Aid That Works

Did you watch any of the BCS Bowl Games this year? If so, did you see the commercials asking you to donate $10 toward providing mosquito nets for Africa? If you did, did you donate?

I hope not.

That’s probably not what you were expecting me to say, so I’ll repeat it. I hope not.*

Wow, I must be meaner than you thought. How could I be opposed to providing mosquito nets to Africans, people I talk about with much fondness? Am I not in support of ending malaria, the deadliest disease in Africa?

Well, it’s not that simple. Of course I am in favor of ending malaria, and yes, I think that using mosquito nets is an effective method of prevention. But I don’t believe that handing them out for free is the answer.

As we traveled around the world, we encountered many different types of aid, and what we witnessed over and over is that as an everyday form of charity, handouts don’t work.** Sometimes what is being given is not what the people most need. Sometimes what is being given might work for us but doesn’t work within the recipients’ set of values and beliefs or with their lifestyles. And sometimes what is being given is taken not because it’s wanted, but because it’s free.

Come on, admit it, you do the same thing. Free stuff is hard to resist.

But when you receive something for free, it has no value to you. You didn’t have to give up anything to get it, you didn’t have to decide that that item was worth the price or the sacrifice of getting it. So if it’s lost or broken,  if it crumbles to the ground, if it sits around and is never used, it’s no sweat off your back.

Also, sometimes when you get enough free stuff, you begin to expect that you’ll continue to get free stuff. You start to believe that you don’t have to work hard to get what you need and want, that you don’t have to hold those who are actually supposed to be providing for you (i.e. family, government institutions, etc.) responsible for delivering on their promises, but instead you just have to put your hand out at the right time.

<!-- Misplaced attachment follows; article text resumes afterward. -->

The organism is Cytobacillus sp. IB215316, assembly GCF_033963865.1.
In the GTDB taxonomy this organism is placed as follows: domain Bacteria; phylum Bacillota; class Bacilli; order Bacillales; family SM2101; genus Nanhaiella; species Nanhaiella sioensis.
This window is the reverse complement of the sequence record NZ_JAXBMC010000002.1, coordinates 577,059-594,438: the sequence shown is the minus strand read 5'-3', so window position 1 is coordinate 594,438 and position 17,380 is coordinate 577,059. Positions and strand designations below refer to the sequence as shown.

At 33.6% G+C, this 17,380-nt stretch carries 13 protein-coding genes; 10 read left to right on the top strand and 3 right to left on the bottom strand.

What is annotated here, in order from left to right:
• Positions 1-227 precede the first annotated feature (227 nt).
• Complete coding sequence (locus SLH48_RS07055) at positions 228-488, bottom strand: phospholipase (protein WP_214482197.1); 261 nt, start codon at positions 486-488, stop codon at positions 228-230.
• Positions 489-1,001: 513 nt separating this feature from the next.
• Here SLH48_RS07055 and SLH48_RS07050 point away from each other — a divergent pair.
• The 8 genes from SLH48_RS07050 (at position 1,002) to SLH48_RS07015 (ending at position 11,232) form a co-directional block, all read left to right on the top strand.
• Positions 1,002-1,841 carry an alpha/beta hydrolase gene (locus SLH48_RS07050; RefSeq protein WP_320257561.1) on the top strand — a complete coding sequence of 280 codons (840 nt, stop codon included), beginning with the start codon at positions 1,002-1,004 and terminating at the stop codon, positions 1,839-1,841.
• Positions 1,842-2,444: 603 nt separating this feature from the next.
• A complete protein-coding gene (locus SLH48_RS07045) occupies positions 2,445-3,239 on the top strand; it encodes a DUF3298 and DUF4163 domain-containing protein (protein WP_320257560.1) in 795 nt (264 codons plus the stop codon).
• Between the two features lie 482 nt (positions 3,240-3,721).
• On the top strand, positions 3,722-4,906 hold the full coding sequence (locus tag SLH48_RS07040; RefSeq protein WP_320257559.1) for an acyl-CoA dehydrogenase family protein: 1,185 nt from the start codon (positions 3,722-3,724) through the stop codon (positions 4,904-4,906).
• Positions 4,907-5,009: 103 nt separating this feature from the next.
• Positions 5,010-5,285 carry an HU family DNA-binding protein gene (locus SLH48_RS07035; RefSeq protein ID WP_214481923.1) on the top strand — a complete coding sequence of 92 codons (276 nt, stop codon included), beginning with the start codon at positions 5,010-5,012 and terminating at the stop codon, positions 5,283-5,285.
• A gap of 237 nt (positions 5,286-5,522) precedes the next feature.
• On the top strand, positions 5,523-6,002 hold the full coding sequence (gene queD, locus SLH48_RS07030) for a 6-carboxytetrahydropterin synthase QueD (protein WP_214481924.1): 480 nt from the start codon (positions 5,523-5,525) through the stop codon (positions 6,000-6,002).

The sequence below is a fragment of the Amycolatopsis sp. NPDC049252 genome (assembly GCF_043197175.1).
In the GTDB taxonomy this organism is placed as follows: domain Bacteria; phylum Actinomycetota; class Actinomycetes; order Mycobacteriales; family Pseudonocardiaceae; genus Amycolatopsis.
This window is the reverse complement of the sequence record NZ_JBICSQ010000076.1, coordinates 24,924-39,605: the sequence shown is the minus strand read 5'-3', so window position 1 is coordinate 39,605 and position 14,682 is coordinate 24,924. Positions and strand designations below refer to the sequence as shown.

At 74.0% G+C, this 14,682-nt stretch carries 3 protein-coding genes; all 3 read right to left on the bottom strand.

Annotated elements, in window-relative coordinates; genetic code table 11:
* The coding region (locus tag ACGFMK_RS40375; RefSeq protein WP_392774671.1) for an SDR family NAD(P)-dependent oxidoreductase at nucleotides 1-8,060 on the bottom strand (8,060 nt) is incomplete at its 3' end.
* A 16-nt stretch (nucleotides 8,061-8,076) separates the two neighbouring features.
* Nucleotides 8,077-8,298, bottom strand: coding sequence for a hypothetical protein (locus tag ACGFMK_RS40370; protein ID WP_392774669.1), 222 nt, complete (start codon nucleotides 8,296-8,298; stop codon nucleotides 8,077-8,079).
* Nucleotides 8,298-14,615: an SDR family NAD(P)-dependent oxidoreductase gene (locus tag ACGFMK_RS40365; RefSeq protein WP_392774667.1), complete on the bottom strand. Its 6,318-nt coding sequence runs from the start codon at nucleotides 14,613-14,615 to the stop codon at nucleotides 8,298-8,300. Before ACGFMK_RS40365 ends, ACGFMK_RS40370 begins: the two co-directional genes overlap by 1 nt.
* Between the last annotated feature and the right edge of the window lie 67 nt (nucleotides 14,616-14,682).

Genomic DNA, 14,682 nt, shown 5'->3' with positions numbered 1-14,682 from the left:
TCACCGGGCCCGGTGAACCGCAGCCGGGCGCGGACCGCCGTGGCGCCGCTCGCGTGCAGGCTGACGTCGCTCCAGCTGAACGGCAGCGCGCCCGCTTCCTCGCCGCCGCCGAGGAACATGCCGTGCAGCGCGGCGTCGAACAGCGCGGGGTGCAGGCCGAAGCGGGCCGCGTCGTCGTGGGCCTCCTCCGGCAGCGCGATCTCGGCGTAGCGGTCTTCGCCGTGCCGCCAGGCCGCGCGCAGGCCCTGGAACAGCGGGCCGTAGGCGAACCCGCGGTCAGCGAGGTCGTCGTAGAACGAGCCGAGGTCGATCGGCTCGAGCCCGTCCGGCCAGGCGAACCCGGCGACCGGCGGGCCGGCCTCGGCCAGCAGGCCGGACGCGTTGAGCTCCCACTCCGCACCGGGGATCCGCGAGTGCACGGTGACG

Time and again in Africa, we encountered the case of the free mosquito net. In theory, it sounds like a great idea. In practice, it doesn’t work. Rarely was the free mosquito net being used properly; most of the time, it was actually being used as a net for catching fish, birds, or other animals that could be turned into dinner. I’m not saying that’s a completely invalid use; I’m just saying that using the net in such a way doesn’t help prevent malaria. And as far as I’m aware, that’s what all these charities giving away the nets are trying to do.

So what’s the answer then? Should we deny people the simple protection they need to prevent an often fatal disease? Should we demand that people with little money pay a hefty portion of it for a net?

No and no. What we need to offer people in cases such as this is the skills and knowledge that they might not currently have but once acquired can put to good use themselves (for instance, in regards to the mosquito nets, knowledge about what malaria is, how it’s transmitted, and how it can be prevented). We can also offer them stuff, things that they need but cannot for whatever reason get, but we shouldn’t give it away for free. That doesn’t mean it has to cost much, or even anything. But, those in want or need of the item should have to “pay” for it, whether with money or through barter of goods or services. This means that the “purchaser” will truly want whatever it is on offer and thus be more likely to put it to good use. It also means that they will feel like a valuable person; someone who has something to give, not just someone who takes. I think most of us want to feel this way.

You might now be wondering if this works, if people are willing to pay for things that some charities give away for free. I can tell you that yes, it does work. I’ve seen it firsthand.

One of the most outstanding aid outfits we saw while on our trip was the Bwindi Community Hospital, a place we were invited to tour while staying in Bwindi to trek with the mountain gorillas. Here, a British couple run an Anglican-sponsored hospital for locals (and by local, I mean people who can walk to the hospital in a couple of days). They take in a few foreign volunteers each year, but other than that, all staff is Ugandan–nurses, doctors, janitors, secretaries, AIDS counselors, etc. This hospital is vested in the community. (The couple running the hospital are even drawing up plans to eventually remove themselves from their roles.) And though they offer excellent mendical services–a maternity ward that allows women to stay for their entire third trimester, preventing multi-day walks to and from the hospital; x-ray and surgery facilities; health workers who go out into the community and seek out those in need of treatment–what they’re most proud of, and rightfully so, is their education program.